"No thank yous are necessary for family, Jesse. You know that. Now go, make the arrangements. I'm going to have to make some of my own to take some time off. Give me a call later with the details I need to know and I'll arrange for transport."
"I could do that, Mom."
"You have enough to do. You're the executive officer of the Farragut
but I'm the captain of this child now. It's my responsibility. I'll speak to you soon."
"Of course, Mom," Kincaid conceded.
"Yes, 'Captain?'" he said with a smirk.
She chuckled softly, but drew a hand to her lips to kiss them with her eyes closed. She reached out with the same hand toward him on the screen. In a soft tone, she told him, "I'm really proud of you."
Kincaid was more nervous standing outside the observation room in sickbay than he had been as a midshipman on his first day of classes at the Academy. Paxton seemed to be able to see this because the man clapped a hand on his shoulder and told him, "You'll be fine." Kincaid nodded in reply once then made the decision to go into the room himself.
Jacob was in there, sitting at the little table while still playing the game on the PADD he had earlier. When the door opened to let in the two men, he merely looked up at them but didn't say a word.
"Jacob," Paxton began, walking over to the little boy and crouching down so he could be on the same level. "This is Jesse Kincaid, the man we found who is your big brother. He's a commander in Starfleet and the executive officer of this ship. Remember I told you about him earlier?" The child nodded but did not say anything as he looked at the officer with a blank expression.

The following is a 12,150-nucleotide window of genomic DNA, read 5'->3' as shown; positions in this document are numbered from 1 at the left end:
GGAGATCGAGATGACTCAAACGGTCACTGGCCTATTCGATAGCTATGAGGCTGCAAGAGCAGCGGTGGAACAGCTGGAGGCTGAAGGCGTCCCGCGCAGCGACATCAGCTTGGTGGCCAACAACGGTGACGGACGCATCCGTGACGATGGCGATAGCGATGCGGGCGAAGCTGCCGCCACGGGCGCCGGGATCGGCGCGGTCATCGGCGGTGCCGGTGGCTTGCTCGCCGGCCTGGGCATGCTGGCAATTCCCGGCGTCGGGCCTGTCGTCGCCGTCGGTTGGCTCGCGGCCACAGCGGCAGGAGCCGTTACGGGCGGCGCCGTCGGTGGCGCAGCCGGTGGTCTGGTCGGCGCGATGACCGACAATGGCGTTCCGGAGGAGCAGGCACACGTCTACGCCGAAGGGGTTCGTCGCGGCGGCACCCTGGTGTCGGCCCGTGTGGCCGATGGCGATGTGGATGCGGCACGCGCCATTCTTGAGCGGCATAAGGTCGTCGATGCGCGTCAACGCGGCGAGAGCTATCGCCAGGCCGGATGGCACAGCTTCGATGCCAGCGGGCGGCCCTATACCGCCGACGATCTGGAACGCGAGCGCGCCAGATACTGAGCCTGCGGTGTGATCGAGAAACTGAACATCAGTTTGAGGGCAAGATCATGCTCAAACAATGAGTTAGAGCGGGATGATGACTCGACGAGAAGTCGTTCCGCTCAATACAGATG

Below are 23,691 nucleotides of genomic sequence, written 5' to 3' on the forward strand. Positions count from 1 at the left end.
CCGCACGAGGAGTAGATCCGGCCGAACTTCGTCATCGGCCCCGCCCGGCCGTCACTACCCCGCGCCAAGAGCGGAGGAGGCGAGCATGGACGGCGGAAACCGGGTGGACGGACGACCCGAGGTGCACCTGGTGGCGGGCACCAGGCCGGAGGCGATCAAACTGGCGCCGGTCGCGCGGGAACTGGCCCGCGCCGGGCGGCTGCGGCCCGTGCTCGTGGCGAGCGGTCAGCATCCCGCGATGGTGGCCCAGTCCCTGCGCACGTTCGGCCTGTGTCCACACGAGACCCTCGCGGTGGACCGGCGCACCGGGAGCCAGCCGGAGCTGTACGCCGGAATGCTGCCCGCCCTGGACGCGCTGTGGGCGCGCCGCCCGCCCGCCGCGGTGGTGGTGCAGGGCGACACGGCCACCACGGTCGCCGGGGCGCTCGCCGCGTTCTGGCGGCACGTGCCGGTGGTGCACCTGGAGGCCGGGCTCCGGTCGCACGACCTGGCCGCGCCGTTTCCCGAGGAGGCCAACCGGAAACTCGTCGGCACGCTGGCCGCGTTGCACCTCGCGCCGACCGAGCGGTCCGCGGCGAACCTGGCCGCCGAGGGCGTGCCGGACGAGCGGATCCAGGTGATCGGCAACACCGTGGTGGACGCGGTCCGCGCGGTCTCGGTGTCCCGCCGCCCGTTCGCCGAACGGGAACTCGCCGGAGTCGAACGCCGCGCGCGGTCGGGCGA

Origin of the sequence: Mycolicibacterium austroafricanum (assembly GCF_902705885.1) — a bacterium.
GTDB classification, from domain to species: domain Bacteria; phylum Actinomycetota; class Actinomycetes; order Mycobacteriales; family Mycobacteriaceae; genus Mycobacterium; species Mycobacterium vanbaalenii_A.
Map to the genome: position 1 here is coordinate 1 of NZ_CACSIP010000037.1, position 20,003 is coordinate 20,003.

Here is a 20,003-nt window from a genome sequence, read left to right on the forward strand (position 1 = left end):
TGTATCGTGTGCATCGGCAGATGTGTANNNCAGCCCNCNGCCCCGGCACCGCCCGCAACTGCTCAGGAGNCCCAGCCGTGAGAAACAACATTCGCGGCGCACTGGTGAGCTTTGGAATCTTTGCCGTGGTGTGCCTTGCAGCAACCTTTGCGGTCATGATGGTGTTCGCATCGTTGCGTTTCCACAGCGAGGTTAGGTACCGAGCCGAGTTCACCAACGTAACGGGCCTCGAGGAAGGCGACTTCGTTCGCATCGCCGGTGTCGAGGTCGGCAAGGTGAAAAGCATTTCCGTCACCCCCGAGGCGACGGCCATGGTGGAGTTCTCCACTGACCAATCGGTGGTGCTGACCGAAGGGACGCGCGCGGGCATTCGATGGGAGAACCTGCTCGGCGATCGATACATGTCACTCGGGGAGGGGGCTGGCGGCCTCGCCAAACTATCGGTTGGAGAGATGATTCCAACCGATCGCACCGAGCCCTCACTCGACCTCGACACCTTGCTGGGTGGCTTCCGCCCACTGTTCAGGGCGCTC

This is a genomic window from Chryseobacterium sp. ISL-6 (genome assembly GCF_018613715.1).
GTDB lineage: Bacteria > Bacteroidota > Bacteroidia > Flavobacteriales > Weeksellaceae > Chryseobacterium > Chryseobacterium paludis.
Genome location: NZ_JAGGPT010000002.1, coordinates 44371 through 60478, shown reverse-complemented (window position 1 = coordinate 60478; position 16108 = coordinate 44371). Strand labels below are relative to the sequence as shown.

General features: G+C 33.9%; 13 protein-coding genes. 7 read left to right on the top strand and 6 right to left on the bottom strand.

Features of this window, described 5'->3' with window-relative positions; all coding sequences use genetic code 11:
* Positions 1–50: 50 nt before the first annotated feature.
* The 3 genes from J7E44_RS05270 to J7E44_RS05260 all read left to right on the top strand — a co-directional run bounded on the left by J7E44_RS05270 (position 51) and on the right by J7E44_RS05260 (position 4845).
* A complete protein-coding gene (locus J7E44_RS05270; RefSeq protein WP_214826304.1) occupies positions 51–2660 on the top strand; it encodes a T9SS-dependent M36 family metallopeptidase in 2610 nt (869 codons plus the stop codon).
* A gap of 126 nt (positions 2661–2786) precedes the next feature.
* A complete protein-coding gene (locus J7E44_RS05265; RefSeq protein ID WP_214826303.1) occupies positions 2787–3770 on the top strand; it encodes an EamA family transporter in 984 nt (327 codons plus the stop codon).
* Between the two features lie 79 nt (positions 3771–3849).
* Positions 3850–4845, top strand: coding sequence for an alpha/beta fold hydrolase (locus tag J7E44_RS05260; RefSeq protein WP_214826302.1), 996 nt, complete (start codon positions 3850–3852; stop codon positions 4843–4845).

Kincaid took that as his opening. "Hi, Jacob. I've been really looking forward to meeting you." Taking a cue from Paxton, he took got down to the child's level, though he managed to fold himself into one of the small seats at the table. Up close, he could see that Jacob's eyes were as blue as his mother's. "I wanted to show you something," he continued, putting another PADD on the table. "Do you know who that is is in that picture?"
Jacob examined the picture of the small child in front of a rock formation and a small frown came to his face. "Is it me?" he asked finally in a quiet voice.
Kincaid smiled and shook his head. "No, that's me when I was your age. But that's how I knew right away we were brothers, because we look so alike." He looked over the PADD and added, "If you look at the next picture, you'll see the house where I grew up."
Jacob carefully swiped the image to view the next one, which was of a modest but well-kept home. "That's the house where I lived with my mother. Her name is May. We come from Solosos III; that's where this house is right now. My mother is still there. She is the head agricultural engineer for the whole colony, which means she oversees all the farming."
Kincaid led him through all the pictures, showing him the inside of the house where he would get his own room, explaining the names of the mountain ranges, and showing him the nearby river and parks. He showed off the school and the ballparks, and the tree house shaped like a Constitution-class starship Jim Garrison had built for the children in the neighborhood.
"I know you haven't lived on a planet before, Jacob, but it's really a lot of fun. You can hear the wind blow, and watch the rain and snow come down. You can go fishing in the river and play in a park with real grass," Kincaid finished up.
"I bet you could even really go camping, like you and David always talk about doing," Paxton chimed in, trying the draw out the still silent child.
"Absolutely," Kincaid quickly agreed. "I used to go camping a lot when I was kid. I would look up at the stars and trying to count them too." He smiled again, ruefully. "I always lost count though."
When the boy still didn't say anything, Kincaid added, "I know it's all very strange and new for you. You just met me, and soon you'll meet my mom, May, who you're going to live with. She's a really good mom, probably almost as good as your mom. I think you're going to like her a lot and she's very excited to meet you.